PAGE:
The New York Times reports that the latest IPCC report to be released today has found with “high confidence” that greenhouse gas emissions are at least partly responsible for a host of changes already under way, including longer growing seasons and shrinking glaciers.

The report said there was at least a 90 percent chance that most warming since 1950 had resulted from a continuing buildup of heat-trapping emissions in the atmosphere.

It finds that climate change caused by humans has almost certainly contributed to recent shifts in ecosystems, weather patterns, oceans and icy regions, and that it will have large and lasting effects on human affairs and on the planet’s web of life in this century.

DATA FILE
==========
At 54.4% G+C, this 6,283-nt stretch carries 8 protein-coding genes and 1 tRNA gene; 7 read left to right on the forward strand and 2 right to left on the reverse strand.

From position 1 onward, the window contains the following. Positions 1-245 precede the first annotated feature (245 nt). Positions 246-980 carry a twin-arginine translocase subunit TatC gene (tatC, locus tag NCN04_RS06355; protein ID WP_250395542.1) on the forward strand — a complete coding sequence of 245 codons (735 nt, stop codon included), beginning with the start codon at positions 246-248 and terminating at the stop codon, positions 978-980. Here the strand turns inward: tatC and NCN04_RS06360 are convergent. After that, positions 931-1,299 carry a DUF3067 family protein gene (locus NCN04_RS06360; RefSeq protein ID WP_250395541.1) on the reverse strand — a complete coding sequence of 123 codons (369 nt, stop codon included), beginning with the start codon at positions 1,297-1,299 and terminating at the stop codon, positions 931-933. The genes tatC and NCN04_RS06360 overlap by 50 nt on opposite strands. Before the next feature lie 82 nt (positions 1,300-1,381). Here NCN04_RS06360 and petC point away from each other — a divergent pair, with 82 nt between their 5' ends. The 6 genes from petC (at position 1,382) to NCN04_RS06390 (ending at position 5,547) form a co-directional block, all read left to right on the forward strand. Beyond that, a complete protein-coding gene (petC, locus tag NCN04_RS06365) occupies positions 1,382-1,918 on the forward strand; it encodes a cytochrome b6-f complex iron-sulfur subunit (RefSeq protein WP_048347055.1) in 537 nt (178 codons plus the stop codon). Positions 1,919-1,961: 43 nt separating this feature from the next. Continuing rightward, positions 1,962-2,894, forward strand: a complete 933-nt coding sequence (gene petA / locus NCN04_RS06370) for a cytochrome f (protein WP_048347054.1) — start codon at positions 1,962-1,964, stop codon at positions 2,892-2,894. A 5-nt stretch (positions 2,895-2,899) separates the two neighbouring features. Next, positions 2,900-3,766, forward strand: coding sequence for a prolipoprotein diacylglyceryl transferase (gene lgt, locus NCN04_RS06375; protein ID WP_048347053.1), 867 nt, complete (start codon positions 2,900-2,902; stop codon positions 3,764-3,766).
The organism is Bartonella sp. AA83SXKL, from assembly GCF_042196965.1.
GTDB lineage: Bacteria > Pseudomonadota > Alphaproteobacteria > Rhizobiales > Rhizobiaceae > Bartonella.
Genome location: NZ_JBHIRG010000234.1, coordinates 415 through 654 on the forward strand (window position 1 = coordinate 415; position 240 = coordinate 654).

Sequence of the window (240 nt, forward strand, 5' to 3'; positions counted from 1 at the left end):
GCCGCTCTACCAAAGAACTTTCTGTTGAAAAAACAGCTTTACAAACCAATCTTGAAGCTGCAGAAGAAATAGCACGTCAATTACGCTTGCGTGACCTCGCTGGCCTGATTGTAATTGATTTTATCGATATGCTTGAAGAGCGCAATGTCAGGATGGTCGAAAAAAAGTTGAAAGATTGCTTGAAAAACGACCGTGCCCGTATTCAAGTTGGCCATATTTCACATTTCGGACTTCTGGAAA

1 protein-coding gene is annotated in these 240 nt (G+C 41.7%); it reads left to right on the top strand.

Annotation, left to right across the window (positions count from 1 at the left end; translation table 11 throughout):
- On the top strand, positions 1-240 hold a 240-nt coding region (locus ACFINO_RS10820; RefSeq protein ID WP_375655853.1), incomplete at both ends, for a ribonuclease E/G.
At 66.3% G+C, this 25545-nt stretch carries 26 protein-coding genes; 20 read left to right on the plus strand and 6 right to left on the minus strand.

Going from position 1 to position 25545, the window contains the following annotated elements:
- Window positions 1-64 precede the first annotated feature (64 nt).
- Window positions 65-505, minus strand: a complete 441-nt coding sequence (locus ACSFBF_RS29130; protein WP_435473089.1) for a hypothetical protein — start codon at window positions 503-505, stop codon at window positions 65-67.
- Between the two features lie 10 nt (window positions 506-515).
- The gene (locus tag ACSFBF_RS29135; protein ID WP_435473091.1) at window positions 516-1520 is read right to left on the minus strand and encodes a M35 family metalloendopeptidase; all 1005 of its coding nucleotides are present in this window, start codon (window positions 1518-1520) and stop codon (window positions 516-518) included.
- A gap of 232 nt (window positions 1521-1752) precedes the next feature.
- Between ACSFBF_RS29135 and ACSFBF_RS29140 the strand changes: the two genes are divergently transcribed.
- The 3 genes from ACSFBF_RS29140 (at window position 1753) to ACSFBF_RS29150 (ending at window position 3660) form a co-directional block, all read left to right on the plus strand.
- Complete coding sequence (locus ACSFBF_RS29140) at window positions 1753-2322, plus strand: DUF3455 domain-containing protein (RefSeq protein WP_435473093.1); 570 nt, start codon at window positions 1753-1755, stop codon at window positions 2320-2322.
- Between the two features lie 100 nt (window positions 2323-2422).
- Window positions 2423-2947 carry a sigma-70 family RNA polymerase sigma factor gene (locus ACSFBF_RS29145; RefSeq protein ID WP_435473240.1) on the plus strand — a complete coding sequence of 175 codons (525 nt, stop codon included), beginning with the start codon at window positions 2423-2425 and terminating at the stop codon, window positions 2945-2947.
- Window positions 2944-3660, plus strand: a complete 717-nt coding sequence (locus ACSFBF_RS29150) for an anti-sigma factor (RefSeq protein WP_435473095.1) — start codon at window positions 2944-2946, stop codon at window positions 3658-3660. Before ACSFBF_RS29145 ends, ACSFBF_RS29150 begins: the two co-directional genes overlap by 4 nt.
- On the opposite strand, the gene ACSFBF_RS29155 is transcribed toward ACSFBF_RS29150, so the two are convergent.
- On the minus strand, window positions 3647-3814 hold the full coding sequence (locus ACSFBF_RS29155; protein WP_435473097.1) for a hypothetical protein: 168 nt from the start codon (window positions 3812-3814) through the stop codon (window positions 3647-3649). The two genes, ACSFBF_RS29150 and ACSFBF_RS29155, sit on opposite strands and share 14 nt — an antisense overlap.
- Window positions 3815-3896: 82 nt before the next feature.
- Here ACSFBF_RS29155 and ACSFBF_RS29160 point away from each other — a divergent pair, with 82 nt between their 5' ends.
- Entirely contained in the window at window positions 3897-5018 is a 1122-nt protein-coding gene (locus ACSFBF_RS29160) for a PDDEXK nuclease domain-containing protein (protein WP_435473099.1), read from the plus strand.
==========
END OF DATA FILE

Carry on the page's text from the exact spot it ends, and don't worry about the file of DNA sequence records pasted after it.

Among other findings, the draft says:

“Coasts are very likely to be exposed to increasing risks due to climate change and sea-level rise, and the effect will be exacerbated by increasing human-induced pressures on coastal areas.”

“It is likely that corals will experience a major decline due to increased bleaching and mortality due to rising seawater temperatures.”

Many of the world’s regions that are already vulnerable to climate and coastal hazards are likely to see the biggest effects from additional changes driven by the buildup of greenhouse gases. “Poor communities can be especially vulnerable,” it says, “because they tend to be concentrated in relatively high-risk areas, have more limited coping capacities, and can be more dependent on climate-sensitive resources such as local water and food supplies.”